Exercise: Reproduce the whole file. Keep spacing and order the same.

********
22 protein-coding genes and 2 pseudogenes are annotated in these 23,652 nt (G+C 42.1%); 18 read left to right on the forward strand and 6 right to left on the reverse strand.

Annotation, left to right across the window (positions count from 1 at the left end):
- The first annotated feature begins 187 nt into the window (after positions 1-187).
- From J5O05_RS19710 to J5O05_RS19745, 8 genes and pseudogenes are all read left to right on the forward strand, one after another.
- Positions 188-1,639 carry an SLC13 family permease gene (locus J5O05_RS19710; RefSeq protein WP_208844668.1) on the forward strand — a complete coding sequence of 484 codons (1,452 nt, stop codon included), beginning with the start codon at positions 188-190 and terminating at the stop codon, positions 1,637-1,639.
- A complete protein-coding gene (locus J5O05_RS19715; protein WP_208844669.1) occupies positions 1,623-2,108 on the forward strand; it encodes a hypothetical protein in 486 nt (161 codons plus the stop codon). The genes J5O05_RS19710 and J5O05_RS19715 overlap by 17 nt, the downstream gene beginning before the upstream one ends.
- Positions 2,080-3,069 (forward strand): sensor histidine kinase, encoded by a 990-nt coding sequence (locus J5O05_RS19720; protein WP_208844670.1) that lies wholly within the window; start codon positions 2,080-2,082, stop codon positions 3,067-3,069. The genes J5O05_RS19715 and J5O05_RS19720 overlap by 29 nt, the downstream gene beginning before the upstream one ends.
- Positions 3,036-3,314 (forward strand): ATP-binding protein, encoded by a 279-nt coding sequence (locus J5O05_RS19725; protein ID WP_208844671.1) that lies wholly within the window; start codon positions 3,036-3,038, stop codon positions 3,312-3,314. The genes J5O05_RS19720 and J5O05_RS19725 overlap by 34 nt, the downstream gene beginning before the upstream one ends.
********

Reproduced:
22 protein-coding genes and 2 pseudogenes are annotated in these 23,652 nt (G+C 42.1%); 18 read left to right on the forward strand and 6 right to left on the reverse strand.

Annotation, left to right across the window (positions count from 1 at the left end):
- The first annotated feature begins 187 nt into the window (after positions 1-187).
- From J5O05_RS19710 to J5O05_RS19745, 8 genes and pseudogenes are all read left to right on the forward strand, one after another.
- Positions 188-1,639 carry an SLC13 family permease gene (locus J5O05_RS19710; RefSeq protein WP_208844668.1) on the forward strand — a complete coding sequence of 484 codons (1,452 nt, stop codon included), beginning with the start codon at positions 188-190 and terminating at the stop codon, positions 1,637-1,639.
- A complete protein-coding gene (locus J5O05_RS19715; protein WP_208844669.1) occupies positions 1,623-2,108 on the forward strand; it encodes a hypothetical protein in 486 nt (161 codons plus the stop codon). The genes J5O05_RS19710 and J5O05_RS19715 overlap by 17 nt, the downstream gene beginning before the upstream one ends.
- Positions 2,080-3,069 (forward strand): sensor histidine kinase, encoded by a 990-nt coding sequence (locus J5O05_RS19720; protein WP_208844670.1) that lies wholly within the window; start codon positions 2,080-2,082, stop codon positions 3,067-3,069. The genes J5O05_RS19715 and J5O05_RS19720 overlap by 29 nt, the downstream gene beginning before the upstream one ends.
- Positions 3,036-3,314 (forward strand): ATP-binding protein, encoded by a 279-nt coding sequence (locus J5O05_RS19725; protein ID WP_208844671.1) that lies wholly within the window; start codon positions 3,036-3,038, stop codon positions 3,312-3,314. The genes J5O05_RS19720 and J5O05_RS19725 overlap by 34 nt, the downstream gene beginning before the upstream one ends.